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Red Lobster files for bankruptcy after missteps, including all-you-can-eat shrimp


Red Lobster has filed for bankruptcy. It's not the end of the seafood chain, but Red Lobster is in hot water after a series of missteps, including an ill-fated promotion for all-you-can-eat shrimp. NPR's Alina Selyukh reports.

ALINA SELYUKH, BYLINE: On a busy corner in a Maryland suburb, a Red Lobster restaurant sits like an empty shell - closed abruptly, virtually overnight, one of dozens.

And this Red Lobster was opened just a week ago, and now all the shades are drawn all the way down, and the lights are all the way down. And today everything inside belongs to someone else. Someone won an auction to buy the entire contents.

Just several thousand dollars for all the freezers, ovens, tables and the lobster tanks. The fire sale was prep work for the bankruptcy filing after a series of bad choices by a parade of executives. But Red Lobster did not get cooked just recently. It has struggled for a decade as diners have pulled away from big casual dining chains. In that world, Red Lobster is actually one of the originals, dating back to 1968.


UNIDENTIFIED MUSICAL GROUP: Red Lobster is where America goes for seafood.

SELYUKH: Generations of Americans cracked their very first lobster here. The chain exploded in the '80s and '90s. People from all walks of life came for celebrations and dates, munching on famous Cheddar Bay biscuits and the Valentine's Day special Lobsterfest.


UNIDENTIFIED MUSICAL ARTIST: (Singing) Red Lobster - for the seafood lover in you.

SELYUKH: The original owner was Bill Darden, whose company still owns other casual dining giants - Olive Garden and LongHorn Steakhouse. Red Lobster has lagged behind, losing out on both ends to fresher, nicer, more local restaurants and to the rising tide of cheaper, quicker fast casual spots like Shake Shack and Surfside Taco.

JOE LEMA: And this is where they got caught in the middle. This casual dining is just so competitive, and it's competing with the fast casual.

SELYUKH: Joe Lema is a professor of hospitality at the University of Nevada Las Vegas. During this cultural shift, Red Lobster's finances floundered. Ten years ago, Darden Restaurants sold Red Lobster to a private equity firm. And the firm sold the chain's real estate. Instead of owning its property, Red Lobster now had to pay rent to someone else.

LEMA: You know, they want quick returns. And often in the restaurant business, it just doesn't always work that way.

SELYUKH: Enter a new owner, Thai Union Group, which is the company behind the Chicken of the Sea brand. It's a seafood supplier, not a restaurant firm. It faced massive pandemic losses, plus inflation. There was cost-cutting, a conveyor belt of executives and no CEO for a year. Then came a reboot idea that turned into a jumbo disaster.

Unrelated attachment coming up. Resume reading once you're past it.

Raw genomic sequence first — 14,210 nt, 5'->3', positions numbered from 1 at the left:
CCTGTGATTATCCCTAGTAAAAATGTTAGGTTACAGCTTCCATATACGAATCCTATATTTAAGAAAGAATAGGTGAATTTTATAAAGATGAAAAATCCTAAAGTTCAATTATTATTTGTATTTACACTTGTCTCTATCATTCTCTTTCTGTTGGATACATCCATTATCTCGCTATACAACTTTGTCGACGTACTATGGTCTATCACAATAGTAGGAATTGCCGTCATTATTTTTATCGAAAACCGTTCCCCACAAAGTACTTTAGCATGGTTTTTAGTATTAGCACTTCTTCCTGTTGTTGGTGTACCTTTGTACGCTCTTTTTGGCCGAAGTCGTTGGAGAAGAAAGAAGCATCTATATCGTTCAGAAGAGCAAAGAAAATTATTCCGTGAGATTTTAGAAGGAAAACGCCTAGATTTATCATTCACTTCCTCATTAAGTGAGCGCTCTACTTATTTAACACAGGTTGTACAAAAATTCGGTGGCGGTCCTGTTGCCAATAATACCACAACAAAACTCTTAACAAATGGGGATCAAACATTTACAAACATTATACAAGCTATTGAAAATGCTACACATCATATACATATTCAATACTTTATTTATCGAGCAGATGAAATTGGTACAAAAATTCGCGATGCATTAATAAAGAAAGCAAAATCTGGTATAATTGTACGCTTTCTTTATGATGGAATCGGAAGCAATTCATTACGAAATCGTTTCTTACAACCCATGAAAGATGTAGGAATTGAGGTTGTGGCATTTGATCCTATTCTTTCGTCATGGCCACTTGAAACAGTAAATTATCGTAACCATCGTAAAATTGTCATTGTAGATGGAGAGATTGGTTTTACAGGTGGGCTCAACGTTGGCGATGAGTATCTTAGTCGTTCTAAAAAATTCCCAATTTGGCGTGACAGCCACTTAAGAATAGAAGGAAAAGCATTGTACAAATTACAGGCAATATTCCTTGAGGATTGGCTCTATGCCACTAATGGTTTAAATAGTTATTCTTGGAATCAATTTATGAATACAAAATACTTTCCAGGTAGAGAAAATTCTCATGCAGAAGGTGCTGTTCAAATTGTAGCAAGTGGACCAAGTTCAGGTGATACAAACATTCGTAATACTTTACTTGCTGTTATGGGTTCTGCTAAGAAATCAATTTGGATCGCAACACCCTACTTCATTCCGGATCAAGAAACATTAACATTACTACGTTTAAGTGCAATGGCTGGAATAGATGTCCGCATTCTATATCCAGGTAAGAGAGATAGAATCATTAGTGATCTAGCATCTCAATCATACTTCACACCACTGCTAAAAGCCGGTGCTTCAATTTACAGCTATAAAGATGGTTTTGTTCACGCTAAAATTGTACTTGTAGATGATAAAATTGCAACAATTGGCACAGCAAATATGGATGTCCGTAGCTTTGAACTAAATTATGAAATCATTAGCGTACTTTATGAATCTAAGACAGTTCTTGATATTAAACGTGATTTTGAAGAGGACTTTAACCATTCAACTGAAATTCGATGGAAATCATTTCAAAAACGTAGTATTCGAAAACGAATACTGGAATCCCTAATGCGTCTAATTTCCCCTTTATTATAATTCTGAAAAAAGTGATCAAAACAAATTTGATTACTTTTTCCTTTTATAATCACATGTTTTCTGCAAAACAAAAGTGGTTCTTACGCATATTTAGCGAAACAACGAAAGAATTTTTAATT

UNIDENTIFIED PERSON #1: Ultimate endless shrimp is here, with a limited time...

SELYUKH: All-you-can eat-shrimp, a classic promotion made permanent. Thai Union later blamed it for $11 million in losses that quarter. Here's a taste of some TikTok videos.


UNIDENTIFIED PERSON #2: I'm going to eat 64 shrimp tonight.

UNIDENTIFIED PERSON #3: I had 74 shrimp.

UNIDENTIFIED PERSON #4: Round five - 61 shrimps total.

UNIDENTIFIED PERSON #5: Seventy shrimp is a light snack. How is that the record?

SELYUKH: The goal was to get more people in the door, which definitely happened. What the company underestimated was how long those people would stay - for hours, buying not much else - oh, and the price, which Thai Union's finance chief, Ludovic Garnier, had to explain to investors.


LUDOVIC GARNIER: The price point was $20, and you can eat as much as you want, OK? For those who have been in the U.S. recently, $20 was very cheap.

SELYUKH: It was very cheap. The price did increase over time, but Thai Union's CEO later said the Red Lobster ordeal left him scarred, wanting to never eat lobster again. Now his firm is washing its hands of Red Lobster, abandoning its stake deep in the red. The chain plans to keep hundreds of restaurants open through the bankruptcy process, hoping its lenders or someone else will buy it and give it another crack. Alina Selyukh, NPR News.


NPR transcripts are created on a rush deadline by an NPR contractor. This text may not be in its final form and may be updated or revised in the future. Accuracy and availability may vary. The authoritative record of NPR’s programming is the audio record.

Alina Selyukh is a business correspondent at NPR, where she follows the path of the retail and tech industries, tracking how America's biggest companies are influencing the way we spend our time, money, and energy.